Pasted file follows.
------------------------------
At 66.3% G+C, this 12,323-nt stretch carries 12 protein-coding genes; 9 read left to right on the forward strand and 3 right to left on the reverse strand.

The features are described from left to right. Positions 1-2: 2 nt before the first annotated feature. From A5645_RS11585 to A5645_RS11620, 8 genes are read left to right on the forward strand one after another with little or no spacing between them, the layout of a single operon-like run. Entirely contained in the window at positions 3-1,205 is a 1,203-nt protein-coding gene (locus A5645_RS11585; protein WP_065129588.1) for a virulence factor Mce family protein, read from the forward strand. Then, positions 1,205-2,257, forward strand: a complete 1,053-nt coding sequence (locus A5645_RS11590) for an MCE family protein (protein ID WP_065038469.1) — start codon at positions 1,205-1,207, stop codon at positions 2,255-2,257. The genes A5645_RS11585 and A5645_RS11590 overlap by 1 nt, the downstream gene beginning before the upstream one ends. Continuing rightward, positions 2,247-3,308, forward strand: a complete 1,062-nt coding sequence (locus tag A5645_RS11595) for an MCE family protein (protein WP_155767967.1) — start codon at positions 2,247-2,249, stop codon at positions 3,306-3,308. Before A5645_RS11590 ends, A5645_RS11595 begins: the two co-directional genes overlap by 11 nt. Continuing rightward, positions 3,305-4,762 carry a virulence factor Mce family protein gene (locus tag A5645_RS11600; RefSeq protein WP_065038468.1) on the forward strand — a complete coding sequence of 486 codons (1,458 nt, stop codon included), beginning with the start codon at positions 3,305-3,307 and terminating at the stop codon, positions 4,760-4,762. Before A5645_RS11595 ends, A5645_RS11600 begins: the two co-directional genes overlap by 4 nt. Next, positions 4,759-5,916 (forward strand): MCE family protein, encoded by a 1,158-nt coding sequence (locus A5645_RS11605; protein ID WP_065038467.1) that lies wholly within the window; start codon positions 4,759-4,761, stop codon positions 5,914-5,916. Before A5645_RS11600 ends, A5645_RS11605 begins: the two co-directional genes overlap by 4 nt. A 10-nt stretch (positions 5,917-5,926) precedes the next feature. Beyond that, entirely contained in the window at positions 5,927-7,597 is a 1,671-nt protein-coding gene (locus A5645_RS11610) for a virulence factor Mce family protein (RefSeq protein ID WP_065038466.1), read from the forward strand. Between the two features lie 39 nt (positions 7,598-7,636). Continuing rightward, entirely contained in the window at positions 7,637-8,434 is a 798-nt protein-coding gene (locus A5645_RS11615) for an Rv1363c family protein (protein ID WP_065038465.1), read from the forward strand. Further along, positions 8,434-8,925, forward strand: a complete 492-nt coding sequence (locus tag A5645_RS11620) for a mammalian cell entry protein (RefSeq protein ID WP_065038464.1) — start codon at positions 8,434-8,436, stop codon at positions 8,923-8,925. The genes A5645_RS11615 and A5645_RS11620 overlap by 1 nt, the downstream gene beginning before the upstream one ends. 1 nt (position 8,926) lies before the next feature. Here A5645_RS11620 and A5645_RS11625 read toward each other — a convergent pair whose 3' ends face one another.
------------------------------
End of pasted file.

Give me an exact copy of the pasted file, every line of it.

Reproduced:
At 66.3% G+C, this 12,323-nt stretch carries 12 protein-coding genes; 9 read left to right on the forward strand and 3 right to left on the reverse strand.

The features are described from left to right. Positions 1-2: 2 nt before the first annotated feature. From A5645_RS11585 to A5645_RS11620, 8 genes are read left to right on the forward strand one after another with little or no spacing between them, the layout of a single operon-like run. Entirely contained in the window at positions 3-1,205 is a 1,203-nt protein-coding gene (locus A5645_RS11585; protein WP_065129588.1) for a virulence factor Mce family protein, read from the forward strand. Then, positions 1,205-2,257, forward strand: a complete 1,053-nt coding sequence (locus A5645_RS11590) for an MCE family protein (protein ID WP_065038469.1) — start codon at positions 1,205-1,207, stop codon at positions 2,255-2,257. The genes A5645_RS11585 and A5645_RS11590 overlap by 1 nt, the downstream gene beginning before the upstream one ends. Continuing rightward, positions 2,247-3,308, forward strand: a complete 1,062-nt coding sequence (locus tag A5645_RS11595) for an MCE family protein (protein WP_155767967.1) — start codon at positions 2,247-2,249, stop codon at positions 3,306-3,308. Before A5645_RS11590 ends, A5645_RS11595 begins: the two co-directional genes overlap by 11 nt. Continuing rightward, positions 3,305-4,762 carry a virulence factor Mce family protein gene (locus tag A5645_RS11600; RefSeq protein WP_065038468.1) on the forward strand — a complete coding sequence of 486 codons (1,458 nt, stop codon included), beginning with the start codon at positions 3,305-3,307 and terminating at the stop codon, positions 4,760-4,762. Before A5645_RS11595 ends, A5645_RS11600 begins: the two co-directional genes overlap by 4 nt. Next, positions 4,759-5,916 (forward strand): MCE family protein, encoded by a 1,158-nt coding sequence (locus A5645_RS11605; protein ID WP_065038467.1) that lies wholly within the window; start codon positions 4,759-4,761, stop codon positions 5,914-5,916. Before A5645_RS11600 ends, A5645_RS11605 begins: the two co-directional genes overlap by 4 nt. A 10-nt stretch (positions 5,917-5,926) precedes the next feature. Beyond that, entirely contained in the window at positions 5,927-7,597 is a 1,671-nt protein-coding gene (locus A5645_RS11610) for a virulence factor Mce family protein (RefSeq protein ID WP_065038466.1), read from the forward strand. Between the two features lie 39 nt (positions 7,598-7,636). Continuing rightward, entirely contained in the window at positions 7,637-8,434 is a 798-nt protein-coding gene (locus A5645_RS11615) for an Rv1363c family protein (protein ID WP_065038465.1), read from the forward strand. Further along, positions 8,434-8,925, forward strand: a complete 492-nt coding sequence (locus tag A5645_RS11620) for a mammalian cell entry protein (RefSeq protein ID WP_065038464.1) — start codon at positions 8,434-8,436, stop codon at positions 8,923-8,925. The genes A5645_RS11615 and A5645_RS11620 overlap by 1 nt, the downstream gene beginning before the upstream one ends. 1 nt (position 8,926) lies before the next feature. Here A5645_RS11620 and A5645_RS11625 read toward each other — a convergent pair whose 3' ends face one another.